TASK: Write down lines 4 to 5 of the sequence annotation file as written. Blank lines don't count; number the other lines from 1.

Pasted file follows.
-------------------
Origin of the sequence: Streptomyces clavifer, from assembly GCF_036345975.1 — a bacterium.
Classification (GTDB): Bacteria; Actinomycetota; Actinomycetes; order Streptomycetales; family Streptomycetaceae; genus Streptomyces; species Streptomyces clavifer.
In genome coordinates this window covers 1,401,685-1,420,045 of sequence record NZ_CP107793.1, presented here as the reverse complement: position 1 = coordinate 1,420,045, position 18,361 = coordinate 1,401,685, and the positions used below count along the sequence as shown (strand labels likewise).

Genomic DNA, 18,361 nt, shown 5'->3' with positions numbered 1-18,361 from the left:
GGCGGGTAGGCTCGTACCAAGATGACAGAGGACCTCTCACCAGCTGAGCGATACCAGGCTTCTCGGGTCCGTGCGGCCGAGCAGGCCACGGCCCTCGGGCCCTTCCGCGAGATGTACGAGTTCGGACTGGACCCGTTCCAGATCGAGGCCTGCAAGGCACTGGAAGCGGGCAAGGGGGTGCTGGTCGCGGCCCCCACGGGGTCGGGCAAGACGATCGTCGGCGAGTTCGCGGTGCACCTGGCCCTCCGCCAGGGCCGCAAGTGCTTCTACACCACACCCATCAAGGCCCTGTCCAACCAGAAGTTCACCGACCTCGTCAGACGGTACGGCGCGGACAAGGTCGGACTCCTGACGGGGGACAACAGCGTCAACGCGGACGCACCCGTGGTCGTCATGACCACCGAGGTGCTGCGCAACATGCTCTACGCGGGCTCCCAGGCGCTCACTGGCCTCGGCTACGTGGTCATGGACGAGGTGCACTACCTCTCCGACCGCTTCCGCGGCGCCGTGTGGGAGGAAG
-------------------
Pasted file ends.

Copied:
Genomic DNA, 18,361 nt, shown 5'->3' with positions numbered 1-18,361 from the left:
GGCGGGTAGGCTCGTACCAAGATGACAGAGGACCTCTCACCAGCTGAGCGATACCAGGCTTCTCGGGTCCGTGCGGCCGAGCAGGCCACGGCCCTCGGGCCCTTCCGCGAGATGTACGAGTTCGGACTGGACCCGTTCCAGATCGAGGCCTGCAAGGCACTGGAAGCGGGCAAGGGGGTGCTGGTCGCGGCCCCCACGGGGTCGGGCAAGACGATCGTCGGCGAGTTCGCGGTGCACCTGGCCCTCCGCCAGGGCCGCAAGTGCTTCTACACCACACCCATCAAGGCCCTGTCCAACCAGAAGTTCACCGACCTCGTCAGACGGTACGGCGCGGACAAGGTCGGACTCCTGACGGGGGACAACAGCGTCAACGCGGACGCACCCGTGGTCGTCATGACCACCGAGGTGCTGCGCAACATGCTCTACGCGGGCTCCCAGGCGCTCACTGGCCTCGGCTACGTGGTCATGGACGAGGTGCACTACCTCTCCGACCGCTTCCGCGGCGCCGTGTGGGAGGAAG